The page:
The Nashua Area Interfaith Council first known as the Nashua Council of Churches grew out of a tradition of Community Lenten Services held at First Church in the 1940s. One of the speakers of that day was a young minister named Norman Vincent Peale.
Out of that experience, the Minister's Association felt a need to encourage the development of a broader diversity of joint activities involving laity. The first project undertaken was the formation of a pastoral counseling center at First Baptist Church in the early 1950s. Since then the Interfaith Council has been instrumental in starting Hospice Care, the Nashua Soup Kitchen, a chaplaincy at Southern New Hampshire Regional Medical Center as well as being an advocate for social awareness and community services. In 1992 the Council changed its name to Nashua Interfaith Council to reflect its intent to be more inclusive in character.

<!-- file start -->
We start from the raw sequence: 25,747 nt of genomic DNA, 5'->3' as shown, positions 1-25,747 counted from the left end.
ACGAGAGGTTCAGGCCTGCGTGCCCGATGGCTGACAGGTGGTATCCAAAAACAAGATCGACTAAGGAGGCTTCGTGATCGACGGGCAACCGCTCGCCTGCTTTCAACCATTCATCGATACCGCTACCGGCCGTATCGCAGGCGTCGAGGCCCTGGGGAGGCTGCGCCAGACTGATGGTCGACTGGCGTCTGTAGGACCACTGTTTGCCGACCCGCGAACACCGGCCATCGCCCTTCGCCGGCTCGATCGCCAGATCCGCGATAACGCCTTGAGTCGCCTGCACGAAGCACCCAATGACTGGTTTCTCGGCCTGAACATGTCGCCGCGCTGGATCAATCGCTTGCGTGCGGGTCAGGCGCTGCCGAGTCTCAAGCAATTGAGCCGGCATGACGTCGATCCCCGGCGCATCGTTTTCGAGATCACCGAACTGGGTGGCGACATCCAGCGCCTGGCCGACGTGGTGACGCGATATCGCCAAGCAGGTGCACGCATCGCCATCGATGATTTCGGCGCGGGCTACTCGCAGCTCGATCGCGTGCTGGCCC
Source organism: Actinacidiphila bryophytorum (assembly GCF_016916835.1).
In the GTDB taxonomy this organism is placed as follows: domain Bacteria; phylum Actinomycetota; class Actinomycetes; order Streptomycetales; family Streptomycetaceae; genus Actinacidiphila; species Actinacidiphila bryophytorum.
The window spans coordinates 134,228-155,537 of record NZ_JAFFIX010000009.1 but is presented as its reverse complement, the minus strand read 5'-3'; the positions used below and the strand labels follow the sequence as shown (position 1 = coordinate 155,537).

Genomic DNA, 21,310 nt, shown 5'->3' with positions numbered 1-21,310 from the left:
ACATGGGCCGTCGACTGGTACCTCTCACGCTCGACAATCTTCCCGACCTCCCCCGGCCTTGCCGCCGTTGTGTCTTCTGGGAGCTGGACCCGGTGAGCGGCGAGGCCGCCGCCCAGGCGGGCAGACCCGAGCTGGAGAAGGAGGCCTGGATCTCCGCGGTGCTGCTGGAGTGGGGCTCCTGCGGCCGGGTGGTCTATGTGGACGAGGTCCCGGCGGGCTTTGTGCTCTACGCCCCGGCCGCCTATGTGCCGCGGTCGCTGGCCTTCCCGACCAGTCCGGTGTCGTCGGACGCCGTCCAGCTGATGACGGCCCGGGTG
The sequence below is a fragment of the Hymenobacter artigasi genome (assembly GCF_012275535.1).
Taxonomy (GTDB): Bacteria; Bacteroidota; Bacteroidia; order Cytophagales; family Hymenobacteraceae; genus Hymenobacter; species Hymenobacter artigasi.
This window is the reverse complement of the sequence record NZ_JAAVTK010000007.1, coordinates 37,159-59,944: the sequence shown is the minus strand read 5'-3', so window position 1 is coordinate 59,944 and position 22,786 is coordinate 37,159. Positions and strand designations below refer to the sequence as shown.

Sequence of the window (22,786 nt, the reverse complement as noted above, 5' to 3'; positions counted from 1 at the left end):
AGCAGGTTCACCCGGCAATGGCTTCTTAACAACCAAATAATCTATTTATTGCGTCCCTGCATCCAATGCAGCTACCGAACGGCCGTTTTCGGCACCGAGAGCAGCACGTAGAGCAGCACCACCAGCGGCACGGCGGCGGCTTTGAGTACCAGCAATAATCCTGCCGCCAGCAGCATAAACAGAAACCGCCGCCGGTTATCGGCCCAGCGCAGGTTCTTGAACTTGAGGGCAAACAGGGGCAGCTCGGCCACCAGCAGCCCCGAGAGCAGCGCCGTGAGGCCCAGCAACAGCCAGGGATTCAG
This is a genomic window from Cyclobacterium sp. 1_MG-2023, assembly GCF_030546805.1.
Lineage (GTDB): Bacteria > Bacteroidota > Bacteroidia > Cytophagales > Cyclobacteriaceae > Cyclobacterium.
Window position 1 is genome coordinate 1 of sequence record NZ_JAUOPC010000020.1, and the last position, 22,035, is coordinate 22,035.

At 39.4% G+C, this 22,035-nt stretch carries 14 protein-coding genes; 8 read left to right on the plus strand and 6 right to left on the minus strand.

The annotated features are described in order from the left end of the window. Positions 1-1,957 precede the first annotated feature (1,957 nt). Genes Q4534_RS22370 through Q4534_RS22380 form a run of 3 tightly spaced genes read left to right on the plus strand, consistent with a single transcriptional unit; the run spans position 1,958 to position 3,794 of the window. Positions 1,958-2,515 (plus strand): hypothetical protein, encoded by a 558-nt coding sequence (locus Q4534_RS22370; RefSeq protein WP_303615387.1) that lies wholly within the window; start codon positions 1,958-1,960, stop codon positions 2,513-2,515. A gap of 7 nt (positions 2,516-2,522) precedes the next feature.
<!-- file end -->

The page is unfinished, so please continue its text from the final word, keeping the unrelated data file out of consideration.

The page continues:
Initial meetings of the council were held evenings during the 1950's and 60's with strong support by church members. Over time, the Council became more ecumenical minded. Breakfast meetings began in the early 1970s, first at Howard Johnson's, then at the Salvation Army, and then on a revolving basis among member organizations.
Our Logo: The Tree of Life was chosen for the logo of the Interfaith Council because it is found in all the world's religions. The canopy of the tree reflects the breadth of our diversity. The branches of the tree reflect our growing together, while the trunk symbolizes unity in God, our common source.